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The Biz Roundup December 10

Hey! Send me money! I’ll be happy to pay you negative interest! What a deal! Just email me! :: The U.S. Treasury Department said it sold four-week bills at a high rate of 0.000 percent, a level never before seen, in a $30 billion auction. When Treasury bill rates turn negative it shows that investors are so concerned about the safety of other assets that they are willing to effectively pay the U.S. government a fee to look after their money. Rates for three-month bills in the market fell below zero, according to fixed-income trading platform Tradeweb. (CNBC, December 10) At this price (negative interest?), we can’t afford not to bail out Detroit. And the banks. And the airlines. And the sex toy industry. And Fred Pohalski down the street. And my dog, Fufu. My imaginary friend, Mr. Twiddles . . .

It’s on. It’s off. It’s on. It’s off. It’s on. It’s off. Oh, it’s back on, again. Come back tomorrow, when it will be off. :: Democrats sought to reclaim momentum in the Detroit bailout effort, with the bill they negotiated with the Bush administration clearing the chamber by 237-170. (Reuters, December 10) A bizzare mix of the substantial, the symbolic, and the fruity moves from the House to the 8th dimension of the Senate, that warp in space where consequential legislation goes to die unless the life of a brain-dead patient is at stake.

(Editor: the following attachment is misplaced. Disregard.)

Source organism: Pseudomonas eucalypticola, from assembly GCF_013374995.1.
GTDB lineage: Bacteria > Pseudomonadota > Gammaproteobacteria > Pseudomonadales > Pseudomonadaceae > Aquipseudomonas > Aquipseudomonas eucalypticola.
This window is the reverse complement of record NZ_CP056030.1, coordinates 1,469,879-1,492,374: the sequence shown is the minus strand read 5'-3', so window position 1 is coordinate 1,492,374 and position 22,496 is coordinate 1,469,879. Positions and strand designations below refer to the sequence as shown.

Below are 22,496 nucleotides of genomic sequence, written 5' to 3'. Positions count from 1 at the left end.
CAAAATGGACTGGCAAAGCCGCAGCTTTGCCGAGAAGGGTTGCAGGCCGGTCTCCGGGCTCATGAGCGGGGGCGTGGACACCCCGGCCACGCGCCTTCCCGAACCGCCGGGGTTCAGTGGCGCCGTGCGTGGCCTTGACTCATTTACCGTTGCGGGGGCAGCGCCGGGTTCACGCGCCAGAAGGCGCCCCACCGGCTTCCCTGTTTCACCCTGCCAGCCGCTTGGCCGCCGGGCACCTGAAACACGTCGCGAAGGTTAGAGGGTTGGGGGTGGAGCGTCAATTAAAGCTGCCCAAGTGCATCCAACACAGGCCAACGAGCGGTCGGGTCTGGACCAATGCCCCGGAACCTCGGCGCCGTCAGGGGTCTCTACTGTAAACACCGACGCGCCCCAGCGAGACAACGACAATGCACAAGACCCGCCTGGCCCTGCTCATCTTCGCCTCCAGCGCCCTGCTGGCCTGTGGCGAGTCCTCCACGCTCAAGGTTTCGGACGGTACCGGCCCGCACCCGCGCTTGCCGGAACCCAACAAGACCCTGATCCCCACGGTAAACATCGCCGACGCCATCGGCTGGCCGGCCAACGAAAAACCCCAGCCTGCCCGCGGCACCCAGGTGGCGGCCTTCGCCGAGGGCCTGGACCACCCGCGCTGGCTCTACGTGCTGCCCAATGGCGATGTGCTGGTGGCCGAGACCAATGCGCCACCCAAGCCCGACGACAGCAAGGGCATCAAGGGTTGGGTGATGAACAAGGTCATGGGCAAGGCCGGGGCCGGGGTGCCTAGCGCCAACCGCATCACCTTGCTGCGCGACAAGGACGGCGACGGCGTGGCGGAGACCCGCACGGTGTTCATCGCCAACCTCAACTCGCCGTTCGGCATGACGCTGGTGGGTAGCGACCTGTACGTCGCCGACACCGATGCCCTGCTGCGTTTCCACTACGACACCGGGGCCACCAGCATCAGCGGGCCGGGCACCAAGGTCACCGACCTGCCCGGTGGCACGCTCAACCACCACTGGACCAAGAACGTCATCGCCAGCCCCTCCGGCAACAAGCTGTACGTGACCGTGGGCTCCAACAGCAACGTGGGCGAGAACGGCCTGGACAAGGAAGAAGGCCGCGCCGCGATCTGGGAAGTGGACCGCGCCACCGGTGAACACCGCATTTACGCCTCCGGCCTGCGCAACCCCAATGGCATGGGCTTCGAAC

Speaking of Detroit, anyone want to buy a Hummer cheap? Maybe Detroit should lend you the money at a negative interest rate, eh? :: But this hip-hop icon, this military-porn embodiment of America’s post-911 belligerence, may now be a victim of the market. Thanks to recent high gas prices, and the stunning collapse of domestic auto sales, Detroit can’t give Hummers away. The beast, at least in its North American incarnation, may die not long after the Bush administration, whose shortsighted environmental policies and twisted tax codes helped give it commercial life. (Salon.com, December 5) Salon gives us a “told-you-so” history of the Hummer as the mighty frighty breathes its last on life support. So duping dumb rich people out of their money is not a sustainable business model? Who’d've thunk?

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